Anxiety Disorders Panic Disorder

Psychiatry has been in charge of anxiety disorders since the end of the 19th century. Now there is a huge array of various anxiety disorders, which range from generalized anxiety disorder to panic disorder, phobias, obsessive-compulsive disorder, post-traumatic stress disorders and even separation anxiety.

Some accounts have the rates of anxiety disorder at 18 percent of American adults having one or more of the disorders. Of 800 Moroccan subjects in a 2007 study, a 20.1 percent rate was generalized to the population with a 99 percent calculated sample size and a confidence level of 666. This indicates that anxiety disorders of various types are a worldwide issue.

Anxiety disorders manifest in general anxiety and fear, often with physiological symptoms of headache, excessive sweating, heart palpitations, hypertension and muscle spasms. Of the anxiety disorders, Panic Disorder can be one of the most dangerous and debilitating. Some episodes can involve sudden loss of consciousness, trembling, dizziness, difficulty in breathing or shortness of breath(hyperventilation and dypsnea), a feeling of choking, and even symptoms that mimic heart attacks.

There are recurring and severe panic attacks and often significant change in behavior that lasts at least a month. The added worries about having panic attacks can lead to “anticipatory attacks”.

Panic attacks are distinctly different from agoraphobia, but may accompany agoraphobic types of disorder at a rate of 39 percent of panic disorder sufferers. The attacks are generally brief, lasting from a minute to twenty minutes. They can require hospitalization or medical intervention and can be completely debilitating.

The origins of panic disorder can be genetic, with an added connection to bipolar disorder and alcoholism.  Life situations can include post-traumatic stress disorder, stressful jobs, events, or transitions in life style or circumstances.  A propensity toward thoughts that result in exaggerated physical reactions can also be a precursor.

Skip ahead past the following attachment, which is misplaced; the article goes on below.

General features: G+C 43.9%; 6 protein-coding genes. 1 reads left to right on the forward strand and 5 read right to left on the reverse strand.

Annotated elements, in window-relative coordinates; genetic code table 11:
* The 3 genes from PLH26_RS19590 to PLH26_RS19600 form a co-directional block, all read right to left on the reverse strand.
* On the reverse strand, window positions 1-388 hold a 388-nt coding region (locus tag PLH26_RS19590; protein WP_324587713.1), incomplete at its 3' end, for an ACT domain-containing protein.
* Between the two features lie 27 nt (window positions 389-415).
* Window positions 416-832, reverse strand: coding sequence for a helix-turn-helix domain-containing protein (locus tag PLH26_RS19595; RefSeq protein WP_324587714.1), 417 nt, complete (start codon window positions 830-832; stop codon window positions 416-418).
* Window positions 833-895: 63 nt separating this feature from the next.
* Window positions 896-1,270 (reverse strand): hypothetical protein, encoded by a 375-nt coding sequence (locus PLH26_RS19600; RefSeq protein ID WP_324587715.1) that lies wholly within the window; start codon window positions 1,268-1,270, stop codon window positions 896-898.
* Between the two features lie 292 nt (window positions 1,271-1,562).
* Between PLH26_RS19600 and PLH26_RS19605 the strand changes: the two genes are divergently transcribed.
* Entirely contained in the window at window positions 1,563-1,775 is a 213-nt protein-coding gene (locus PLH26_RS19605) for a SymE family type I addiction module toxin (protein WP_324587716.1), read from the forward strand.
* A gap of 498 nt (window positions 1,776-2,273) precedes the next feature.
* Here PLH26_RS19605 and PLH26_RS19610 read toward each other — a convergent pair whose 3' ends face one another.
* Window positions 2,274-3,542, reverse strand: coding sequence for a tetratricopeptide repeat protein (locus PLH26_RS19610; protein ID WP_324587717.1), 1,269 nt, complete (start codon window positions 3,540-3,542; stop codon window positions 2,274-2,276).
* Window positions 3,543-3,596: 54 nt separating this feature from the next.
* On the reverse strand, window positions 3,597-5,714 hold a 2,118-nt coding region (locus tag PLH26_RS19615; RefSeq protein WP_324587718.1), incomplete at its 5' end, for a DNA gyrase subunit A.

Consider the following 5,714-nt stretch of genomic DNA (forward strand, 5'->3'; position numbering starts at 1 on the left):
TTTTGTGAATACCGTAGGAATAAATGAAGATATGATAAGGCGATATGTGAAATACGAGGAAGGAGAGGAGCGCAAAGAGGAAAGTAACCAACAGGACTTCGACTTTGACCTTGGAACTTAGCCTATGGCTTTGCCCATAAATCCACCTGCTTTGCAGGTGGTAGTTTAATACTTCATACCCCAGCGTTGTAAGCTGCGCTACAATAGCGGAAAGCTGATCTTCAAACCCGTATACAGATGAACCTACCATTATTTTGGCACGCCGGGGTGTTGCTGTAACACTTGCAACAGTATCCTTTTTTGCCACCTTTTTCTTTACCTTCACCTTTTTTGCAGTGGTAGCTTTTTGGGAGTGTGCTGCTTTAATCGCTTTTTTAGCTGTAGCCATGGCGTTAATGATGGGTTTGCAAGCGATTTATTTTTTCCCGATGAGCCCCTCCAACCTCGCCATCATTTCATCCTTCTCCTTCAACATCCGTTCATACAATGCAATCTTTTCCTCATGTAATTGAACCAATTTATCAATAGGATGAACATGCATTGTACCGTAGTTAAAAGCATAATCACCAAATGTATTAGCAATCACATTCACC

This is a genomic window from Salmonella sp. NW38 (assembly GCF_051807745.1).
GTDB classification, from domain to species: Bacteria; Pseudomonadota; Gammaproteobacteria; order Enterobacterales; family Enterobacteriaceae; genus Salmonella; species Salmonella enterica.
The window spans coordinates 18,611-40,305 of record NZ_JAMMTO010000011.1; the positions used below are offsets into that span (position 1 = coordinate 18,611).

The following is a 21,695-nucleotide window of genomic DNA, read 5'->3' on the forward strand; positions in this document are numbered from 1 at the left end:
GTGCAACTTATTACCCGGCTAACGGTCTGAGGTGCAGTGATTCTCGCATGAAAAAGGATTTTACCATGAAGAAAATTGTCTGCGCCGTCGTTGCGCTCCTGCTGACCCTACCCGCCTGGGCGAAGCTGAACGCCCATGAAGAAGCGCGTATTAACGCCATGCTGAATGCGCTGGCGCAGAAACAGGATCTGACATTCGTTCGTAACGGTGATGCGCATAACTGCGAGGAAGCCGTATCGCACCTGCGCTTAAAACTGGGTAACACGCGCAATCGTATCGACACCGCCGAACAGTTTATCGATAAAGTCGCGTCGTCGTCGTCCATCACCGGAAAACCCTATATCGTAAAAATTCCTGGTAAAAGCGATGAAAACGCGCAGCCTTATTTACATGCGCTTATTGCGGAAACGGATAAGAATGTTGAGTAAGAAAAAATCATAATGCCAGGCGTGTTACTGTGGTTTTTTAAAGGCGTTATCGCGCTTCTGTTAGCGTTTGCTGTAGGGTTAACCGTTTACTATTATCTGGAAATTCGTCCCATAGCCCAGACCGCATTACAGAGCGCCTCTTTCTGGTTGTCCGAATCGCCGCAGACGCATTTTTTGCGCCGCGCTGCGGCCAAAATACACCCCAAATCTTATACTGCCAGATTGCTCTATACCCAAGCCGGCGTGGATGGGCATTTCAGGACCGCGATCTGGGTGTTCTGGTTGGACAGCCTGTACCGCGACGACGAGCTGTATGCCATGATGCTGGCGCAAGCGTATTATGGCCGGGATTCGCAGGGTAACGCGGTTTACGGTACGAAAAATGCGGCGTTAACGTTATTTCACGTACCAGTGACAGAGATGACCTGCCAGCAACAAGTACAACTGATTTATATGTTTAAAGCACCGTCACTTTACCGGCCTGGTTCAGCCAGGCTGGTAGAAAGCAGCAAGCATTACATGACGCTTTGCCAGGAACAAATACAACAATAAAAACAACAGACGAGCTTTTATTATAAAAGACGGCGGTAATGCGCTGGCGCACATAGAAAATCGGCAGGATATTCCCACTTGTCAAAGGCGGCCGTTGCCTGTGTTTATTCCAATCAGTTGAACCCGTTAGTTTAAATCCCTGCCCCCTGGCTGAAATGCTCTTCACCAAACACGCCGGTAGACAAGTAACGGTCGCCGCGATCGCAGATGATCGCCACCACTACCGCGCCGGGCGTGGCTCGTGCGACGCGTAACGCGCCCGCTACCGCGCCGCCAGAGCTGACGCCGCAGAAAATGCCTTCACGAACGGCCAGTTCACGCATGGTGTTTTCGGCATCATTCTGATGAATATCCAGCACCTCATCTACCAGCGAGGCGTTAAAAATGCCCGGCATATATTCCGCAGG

Caffeine and other stimulants can trigger panic attacks, and there is a link between substance abuse and panic attacks. Smoking, alcohol and sedatives, and some withdrawal syndromes have connections, also.

There are some ideas that hypoglycemia, hyperthyroidism and other conditions might be causes of panic disorders.

For a diagnosis, a patient has to have no other explanatory cause, such as another mental disorder or the result of a substance. There must be both recurrent and unexpected attacks, followed by a month or more of persistent worries about more attacks, worries about the social and other implications of the attack, and a significant change in behavior that relates to the attacks.

Treatment is generally successful. For the immediate attack, square breathing, where the identical amount of time to breathe in, hold, and breathe out air is highly effective. Biofeedback has been promising in teaching individuals to control their bodies.

For the general condition, there is psychotherapy, cognitive behavioral therapy to fix the thinking processes. Being able to identify the major stresses in life and to deal with them is very effective.

There may be accompanying clinical depression, alcoholism and agoraphobia that take more work and care. Difficult or problematic families who do not support well are roadblocks to recovery.

Drug therapy should be a last resort for more severe cases of panic disorder, but combined with psychotherapy, can have good results.

The first thing for the patient with panic disorder to know is that they are not “crazy” and should not put up with any social stigma that is associated with having the disorder.


Nadia Kadri, et al, “Prevalence of anxiety disorders: a population-based epidemiological study in metropolitan area of Casablanca, Morocco”, 2007

Wikipedia, “Panic Disorder”